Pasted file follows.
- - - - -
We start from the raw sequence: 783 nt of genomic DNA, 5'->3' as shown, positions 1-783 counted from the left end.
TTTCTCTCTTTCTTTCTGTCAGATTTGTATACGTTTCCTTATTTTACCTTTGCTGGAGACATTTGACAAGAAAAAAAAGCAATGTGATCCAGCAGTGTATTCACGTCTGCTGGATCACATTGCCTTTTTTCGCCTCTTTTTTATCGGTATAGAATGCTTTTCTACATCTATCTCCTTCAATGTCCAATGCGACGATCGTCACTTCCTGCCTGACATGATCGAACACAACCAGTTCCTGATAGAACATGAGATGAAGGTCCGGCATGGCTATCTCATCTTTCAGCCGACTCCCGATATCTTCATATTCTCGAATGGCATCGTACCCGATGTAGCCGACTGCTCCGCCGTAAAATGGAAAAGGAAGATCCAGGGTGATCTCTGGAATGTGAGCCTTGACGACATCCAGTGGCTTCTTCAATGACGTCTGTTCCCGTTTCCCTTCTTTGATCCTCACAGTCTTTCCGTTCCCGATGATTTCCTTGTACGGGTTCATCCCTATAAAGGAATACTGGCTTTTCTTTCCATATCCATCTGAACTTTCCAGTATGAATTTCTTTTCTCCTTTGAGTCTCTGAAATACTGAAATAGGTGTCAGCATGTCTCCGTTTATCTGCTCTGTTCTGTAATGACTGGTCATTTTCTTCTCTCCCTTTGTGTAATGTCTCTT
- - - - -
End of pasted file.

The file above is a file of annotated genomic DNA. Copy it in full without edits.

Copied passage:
We start from the raw sequence: 783 nt of genomic DNA, 5'->3' as shown, positions 1-783 counted from the left end.
TTTCTCTCTTTCTTTCTGTCAGATTTGTATACGTTTCCTTATTTTACCTTTGCTGGAGACATTTGACAAGAAAAAAAAGCAATGTGATCCAGCAGTGTATTCACGTCTGCTGGATCACATTGCCTTTTTTCGCCTCTTTTTTATCGGTATAGAATGCTTTTCTACATCTATCTCCTTCAATGTCCAATGCGACGATCGTCACTTCCTGCCTGACATGATCGAACACAACCAGTTCCTGATAGAACATGAGATGAAGGTCCGGCATGGCTATCTCATCTTTCAGCCGACTCCCGATATCTTCATATTCTCGAATGGCATCGTACCCGATGTAGCCGACTGCTCCGCCGTAAAATGGAAAAGGAAGATCCAGGGTGATCTCTGGAATGTGAGCCTTGACGACATCCAGTGGCTTCTTCAATGACGTCTGTTCCCGTTTCCCTTCTTTGATCCTCACAGTCTTTCCGTTCCCGATGATTTCCTTGTACGGGTTCATCCCTATAAAGGAATACTGGCTTTTCTTTCCATATCCATCTGAACTTTCCAGTATGAATTTCTTTTCTCCTTTGAGTCTCTGAAATACTGAAATAGGTGTCAGCATGTCTCCGTTTATCTGCTCTGTTCTGTAATGACTGGTCATTTTCTTCTCTCCCTTTGTGTAATGTCTCTT